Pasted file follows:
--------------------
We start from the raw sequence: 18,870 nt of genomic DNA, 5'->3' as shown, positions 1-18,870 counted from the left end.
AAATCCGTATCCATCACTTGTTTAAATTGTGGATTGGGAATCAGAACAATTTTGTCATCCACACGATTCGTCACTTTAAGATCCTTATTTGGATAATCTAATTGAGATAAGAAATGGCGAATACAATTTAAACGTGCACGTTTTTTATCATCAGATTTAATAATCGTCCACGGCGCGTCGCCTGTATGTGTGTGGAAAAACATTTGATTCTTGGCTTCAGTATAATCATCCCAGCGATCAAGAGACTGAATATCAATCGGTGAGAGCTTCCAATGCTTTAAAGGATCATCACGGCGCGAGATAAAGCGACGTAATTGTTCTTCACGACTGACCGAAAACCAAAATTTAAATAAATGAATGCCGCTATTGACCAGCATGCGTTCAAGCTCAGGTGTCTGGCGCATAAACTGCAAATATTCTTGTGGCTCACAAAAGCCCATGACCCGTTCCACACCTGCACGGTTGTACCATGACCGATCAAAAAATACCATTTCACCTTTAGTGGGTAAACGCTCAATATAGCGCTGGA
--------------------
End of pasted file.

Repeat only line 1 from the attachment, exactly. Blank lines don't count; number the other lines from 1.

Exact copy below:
We start from the raw sequence: 18,870 nt of genomic DNA, 5'->3' as shown, positions 1-18,870 counted from the left end.